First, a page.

MICHEL MARTIN, HOST:
Finally today of all the sad, terrible and frightening things that happened last week, it's certainly understandable if you neither noticed nor cared that Lin-Manuel Miranda took his final bows last night in the title role of "Hamilton" In the musical he created about that, perhaps, heretofore underappreciated founding father. I get the eye roll.
Despite the producer's efforts, the tickets came to be crazy expensive. I mean, mortgage-payment expensive, which eventually made it one of those only-the-cool-kids-invited kinds of experiences. All the celebs wanted to go and many of them did. It's in and set in New York for heaven's sake. But, still, after a terrible week, we could do worse than celebrate this only-in-America creation, all of it, the story of Alexander Hamilton himself and the magical work of Lin-Manuel Miranda that caused us to see this 200-year-old story with fresh eyes.
Be honest. How many of us knew or remembered that the man so responsible for the shape of our nation's government and financial systems, the man on the $10 bill grew up so hard, suffered so much and died so hideously? To put it bluntly, Hamilton's story reminds us of our nation's promise, even as that promise continues to elude many, that America is meant to be a place where the out-of-wedlock son of a panelist, friendless single mother, cleaning up the play's opening lines, of course, can rise up with hard work, brains and courage.
It's supposed to be a place where ideas matter more than birthright and that a motley band of, yes, immigrants can love this country so hard they put everything on the line for it. It's also a reminder to put it bluntly that hardship is not limited to those whose skins are black, brown, red and yellow. Again, as the opening lines remind us, by the time our kids would be in middle school, Alexander Hamilton had been abandoned by his father, orphaned by his mother, lost another guardian to suicide and was essentially supporting himself.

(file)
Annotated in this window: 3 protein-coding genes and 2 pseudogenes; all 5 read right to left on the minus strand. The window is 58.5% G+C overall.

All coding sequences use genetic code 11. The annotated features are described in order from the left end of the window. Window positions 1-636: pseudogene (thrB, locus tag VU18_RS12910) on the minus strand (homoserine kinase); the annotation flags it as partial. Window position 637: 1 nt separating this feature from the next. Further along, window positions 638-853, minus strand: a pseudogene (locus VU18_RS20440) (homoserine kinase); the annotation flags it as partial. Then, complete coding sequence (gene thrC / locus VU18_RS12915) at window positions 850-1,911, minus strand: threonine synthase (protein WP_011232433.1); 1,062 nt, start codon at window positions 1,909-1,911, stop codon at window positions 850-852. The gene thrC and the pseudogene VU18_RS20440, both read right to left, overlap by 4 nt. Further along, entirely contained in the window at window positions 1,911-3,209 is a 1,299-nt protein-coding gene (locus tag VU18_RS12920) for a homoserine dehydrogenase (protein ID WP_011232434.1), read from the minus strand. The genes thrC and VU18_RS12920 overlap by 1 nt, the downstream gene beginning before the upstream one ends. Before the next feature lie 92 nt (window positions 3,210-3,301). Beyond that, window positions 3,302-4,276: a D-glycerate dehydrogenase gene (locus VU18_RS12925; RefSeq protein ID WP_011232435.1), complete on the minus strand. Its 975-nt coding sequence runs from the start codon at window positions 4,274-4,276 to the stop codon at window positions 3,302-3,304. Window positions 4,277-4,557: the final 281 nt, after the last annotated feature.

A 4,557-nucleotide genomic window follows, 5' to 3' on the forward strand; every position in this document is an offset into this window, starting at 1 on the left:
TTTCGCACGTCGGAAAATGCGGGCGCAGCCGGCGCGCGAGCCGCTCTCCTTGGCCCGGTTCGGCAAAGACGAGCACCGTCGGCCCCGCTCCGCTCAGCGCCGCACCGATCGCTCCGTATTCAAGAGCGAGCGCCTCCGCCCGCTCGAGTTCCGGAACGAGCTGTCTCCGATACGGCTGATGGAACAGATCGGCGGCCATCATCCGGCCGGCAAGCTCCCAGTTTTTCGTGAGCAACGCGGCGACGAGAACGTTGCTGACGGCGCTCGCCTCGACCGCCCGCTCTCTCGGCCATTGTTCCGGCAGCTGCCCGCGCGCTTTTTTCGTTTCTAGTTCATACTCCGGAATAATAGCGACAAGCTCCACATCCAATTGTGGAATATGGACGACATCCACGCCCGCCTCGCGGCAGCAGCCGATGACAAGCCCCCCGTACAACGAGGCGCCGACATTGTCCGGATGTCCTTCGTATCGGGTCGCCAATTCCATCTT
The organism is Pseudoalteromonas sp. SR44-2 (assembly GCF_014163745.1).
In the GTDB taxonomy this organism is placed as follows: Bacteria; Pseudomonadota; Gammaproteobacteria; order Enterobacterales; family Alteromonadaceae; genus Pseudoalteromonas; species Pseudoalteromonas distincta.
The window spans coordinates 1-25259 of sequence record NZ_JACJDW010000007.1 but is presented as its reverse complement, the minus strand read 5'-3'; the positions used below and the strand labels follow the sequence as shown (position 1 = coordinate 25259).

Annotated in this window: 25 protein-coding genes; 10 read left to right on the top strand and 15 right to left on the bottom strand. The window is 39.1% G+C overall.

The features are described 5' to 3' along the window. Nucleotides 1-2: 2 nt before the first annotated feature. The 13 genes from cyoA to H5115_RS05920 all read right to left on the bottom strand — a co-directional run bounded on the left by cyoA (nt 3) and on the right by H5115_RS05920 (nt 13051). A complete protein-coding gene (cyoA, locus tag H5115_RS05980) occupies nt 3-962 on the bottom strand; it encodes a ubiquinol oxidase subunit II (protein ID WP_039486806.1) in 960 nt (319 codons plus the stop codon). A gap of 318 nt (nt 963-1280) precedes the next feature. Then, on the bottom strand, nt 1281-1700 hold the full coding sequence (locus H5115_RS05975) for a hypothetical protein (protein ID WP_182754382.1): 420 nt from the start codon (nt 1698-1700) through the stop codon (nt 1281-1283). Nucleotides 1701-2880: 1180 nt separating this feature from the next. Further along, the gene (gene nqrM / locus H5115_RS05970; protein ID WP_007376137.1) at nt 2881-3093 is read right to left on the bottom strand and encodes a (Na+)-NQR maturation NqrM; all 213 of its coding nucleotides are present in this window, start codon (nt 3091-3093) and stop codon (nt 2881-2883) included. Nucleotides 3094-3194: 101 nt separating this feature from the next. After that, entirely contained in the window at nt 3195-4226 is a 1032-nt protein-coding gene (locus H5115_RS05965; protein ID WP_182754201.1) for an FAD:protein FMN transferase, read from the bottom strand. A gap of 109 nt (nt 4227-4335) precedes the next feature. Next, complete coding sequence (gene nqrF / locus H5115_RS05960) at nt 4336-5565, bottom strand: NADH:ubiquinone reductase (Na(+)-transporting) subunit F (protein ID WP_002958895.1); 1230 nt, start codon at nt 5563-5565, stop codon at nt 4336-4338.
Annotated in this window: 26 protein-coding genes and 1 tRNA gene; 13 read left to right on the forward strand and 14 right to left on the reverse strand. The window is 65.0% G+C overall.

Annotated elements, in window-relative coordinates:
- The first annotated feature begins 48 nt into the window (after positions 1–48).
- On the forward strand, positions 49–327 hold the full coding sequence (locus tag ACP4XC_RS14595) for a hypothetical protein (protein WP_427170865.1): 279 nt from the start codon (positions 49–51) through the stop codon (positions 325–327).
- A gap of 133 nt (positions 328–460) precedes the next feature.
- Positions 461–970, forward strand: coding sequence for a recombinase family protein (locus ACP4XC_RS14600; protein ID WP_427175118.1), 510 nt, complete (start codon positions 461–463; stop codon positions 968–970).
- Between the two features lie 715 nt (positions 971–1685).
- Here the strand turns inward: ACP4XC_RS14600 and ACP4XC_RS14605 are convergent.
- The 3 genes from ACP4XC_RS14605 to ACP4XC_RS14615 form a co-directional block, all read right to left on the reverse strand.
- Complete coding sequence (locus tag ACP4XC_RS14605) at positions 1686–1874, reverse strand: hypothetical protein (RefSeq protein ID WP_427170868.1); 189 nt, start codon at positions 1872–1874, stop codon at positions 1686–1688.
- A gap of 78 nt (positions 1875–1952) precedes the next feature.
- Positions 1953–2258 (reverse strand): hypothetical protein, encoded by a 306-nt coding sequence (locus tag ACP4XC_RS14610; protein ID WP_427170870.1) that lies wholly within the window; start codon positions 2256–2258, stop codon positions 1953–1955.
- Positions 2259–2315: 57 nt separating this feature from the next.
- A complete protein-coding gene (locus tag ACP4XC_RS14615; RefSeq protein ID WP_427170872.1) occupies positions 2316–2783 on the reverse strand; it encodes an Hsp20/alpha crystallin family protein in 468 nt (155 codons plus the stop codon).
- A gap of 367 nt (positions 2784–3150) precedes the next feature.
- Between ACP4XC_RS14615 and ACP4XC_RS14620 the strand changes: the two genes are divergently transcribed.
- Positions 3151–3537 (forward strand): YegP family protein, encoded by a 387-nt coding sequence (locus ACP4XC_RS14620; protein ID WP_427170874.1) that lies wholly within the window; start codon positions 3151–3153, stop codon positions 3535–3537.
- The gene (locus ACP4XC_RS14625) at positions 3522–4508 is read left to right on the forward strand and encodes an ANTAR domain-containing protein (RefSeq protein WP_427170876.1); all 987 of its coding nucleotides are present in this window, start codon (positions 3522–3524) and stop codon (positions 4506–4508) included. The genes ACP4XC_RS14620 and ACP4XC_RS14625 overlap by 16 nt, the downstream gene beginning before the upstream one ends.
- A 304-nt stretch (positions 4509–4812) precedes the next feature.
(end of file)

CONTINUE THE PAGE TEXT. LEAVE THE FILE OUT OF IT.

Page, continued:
But it's also a reminder of the ways race does matter. Noting his potential, benefactors took up a collection to send him to America to study, an option not available to the slaves of the Caribbean and the rest is, well, you know. I also take note of the way he died - a fact I had long forgotten - in a duel with Vice President Aaron Burr. It was, as creator Miranda has said many times, a hip-hop beef and a reminder, I hope, to all those who think that the willingness to kill each other over words respect and pride is an affliction suffered only by black and brown boys and men. It's a reminder that this is a disease that has afflicted many over time. And as that sickness has been cured among the privileged, hopefully it can be cured among those who are not.
Can I just tell you none of this is new news, of course, but the achievement of the work, in my view, is helping us see and hear all of this anew. In his language, his music, his clever and unapologetically diverse casting, Miranda and his co-creators reminded us that the American story belongs to all of us who are willing to help write it and not just to the few. And he taught us something else, which we should know but often become discouraged and forget, that the forms and spaces that have belonged to a few of us can be shared by the rest of us with no loss to either, that culture and ideas do not have to be seen as a pie that's divided until it's gone, but rather a light that expands as it is shared.
I saw that Lin-Manuel Miranda celebrated the end of this part of his journey by getting a haircut. He no longer needs the ponytail. While the play will continue, he and some of his co-stars are moving on to other projects, maybe one of those projects can be something that helps us through the mess of guns, race and policing that we just lived through this past week, maybe something that helps us see each other anew. Until then, bravo. Transcript provided by NPR, Copyright NPR.